Sounds harmless enough. In recent days, however, a number of ethical concerns have been raised about the app. For one thing, it appears to be somewhat biased towards a conventional — and in some cases sexualized — notion of physical beauty: Some users have reported that the AI-generated avatars that they received through the app were scantily clad, unrealistically thin and so forth. Tech Crunch also reported last week that “it’s possible — and way too easy — to use [Lensa AI] to generate non-consensual soft porn” using images of real people.

Artists (human artists, that is) have also been voicing concerns about the ethics of using Lansa AI. Some claim that the app uses artistic styles that are essentially plagiarized from flesh-and-blood artists, while others worry about the effects that the app’s ability to produce such a vast amount of digital art for such a cheap price (it creates 200 avatars for just $7.99) will have upon their job security.

According to Lensa AI's privacy policy page, each user's "Face Data" (based off the images and/or videos that are submitted) are collected and stored "for online processing function," and are also shared to the company's "cloud providers (Google Cloud Platform and Amazon Web Services)." The company also writes that "photos [from the Magic avatar feature] are automatically deleted after the AI results are generated."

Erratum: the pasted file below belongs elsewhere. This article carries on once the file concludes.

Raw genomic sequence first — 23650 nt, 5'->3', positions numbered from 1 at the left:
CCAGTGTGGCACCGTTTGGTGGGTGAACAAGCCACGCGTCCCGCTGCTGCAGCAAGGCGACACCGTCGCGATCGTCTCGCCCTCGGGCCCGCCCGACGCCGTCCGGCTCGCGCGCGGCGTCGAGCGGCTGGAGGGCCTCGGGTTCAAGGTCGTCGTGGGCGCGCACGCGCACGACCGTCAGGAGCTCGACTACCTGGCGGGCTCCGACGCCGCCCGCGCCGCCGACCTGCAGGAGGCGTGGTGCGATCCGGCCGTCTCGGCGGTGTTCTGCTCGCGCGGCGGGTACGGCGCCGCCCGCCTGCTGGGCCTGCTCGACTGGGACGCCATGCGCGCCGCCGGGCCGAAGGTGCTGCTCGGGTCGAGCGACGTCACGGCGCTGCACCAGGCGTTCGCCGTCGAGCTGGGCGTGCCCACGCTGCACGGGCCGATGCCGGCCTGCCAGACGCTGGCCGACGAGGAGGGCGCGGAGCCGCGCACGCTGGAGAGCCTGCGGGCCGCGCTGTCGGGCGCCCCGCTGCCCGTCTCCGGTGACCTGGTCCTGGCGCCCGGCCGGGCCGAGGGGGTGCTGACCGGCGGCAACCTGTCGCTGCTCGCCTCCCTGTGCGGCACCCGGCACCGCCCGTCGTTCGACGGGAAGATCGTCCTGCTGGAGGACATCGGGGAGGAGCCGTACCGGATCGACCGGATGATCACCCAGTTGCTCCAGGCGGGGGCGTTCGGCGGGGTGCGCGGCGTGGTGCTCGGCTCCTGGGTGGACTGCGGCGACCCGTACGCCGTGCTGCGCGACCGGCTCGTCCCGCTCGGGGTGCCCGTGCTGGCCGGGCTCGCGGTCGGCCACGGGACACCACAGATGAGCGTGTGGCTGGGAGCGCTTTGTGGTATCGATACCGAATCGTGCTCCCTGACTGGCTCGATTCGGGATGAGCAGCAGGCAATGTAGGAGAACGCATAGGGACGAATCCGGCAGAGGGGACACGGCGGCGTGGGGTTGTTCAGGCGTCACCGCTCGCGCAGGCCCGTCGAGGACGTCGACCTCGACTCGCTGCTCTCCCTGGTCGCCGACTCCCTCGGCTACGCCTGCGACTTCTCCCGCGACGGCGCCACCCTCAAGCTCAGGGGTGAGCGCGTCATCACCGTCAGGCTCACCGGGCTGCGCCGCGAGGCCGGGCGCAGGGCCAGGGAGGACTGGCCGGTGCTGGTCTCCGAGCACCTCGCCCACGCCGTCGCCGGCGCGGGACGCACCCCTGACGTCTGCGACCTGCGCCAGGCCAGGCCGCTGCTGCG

Where do we go next?

These are still early days for AI. As the technology advances, ethical questions are going to continue to pile up. (Is it morally permissible to replace all human cashiers with intelligent machines? Should autonomous vehicles be programmed to drive itself off a cliff to avoid hitting pedestrians? Should we continue to enhance the abilities of AI-powered art platforms like Lensa AI even if it means that people might have nonconsensual nude portraits of them created and distributed online?)

AI poses some enormous opportunities to marketers, but it also presents certain dangers. As with any powerful new technology, marketers ought to keep a close eye on developments in the AI space, but they should be wary about jumping onto sudden trends — such as AI-generated selfies — without thinking through and carefully analyzing the long-term implications and risks.

As we’re presently seeing in the crypto space, not all hot technological trends are destined for eternal glory. Sometimes, it’s best to sit back and observe how things play out before you jump on board.

Lensa AI did not reply to a request for comment.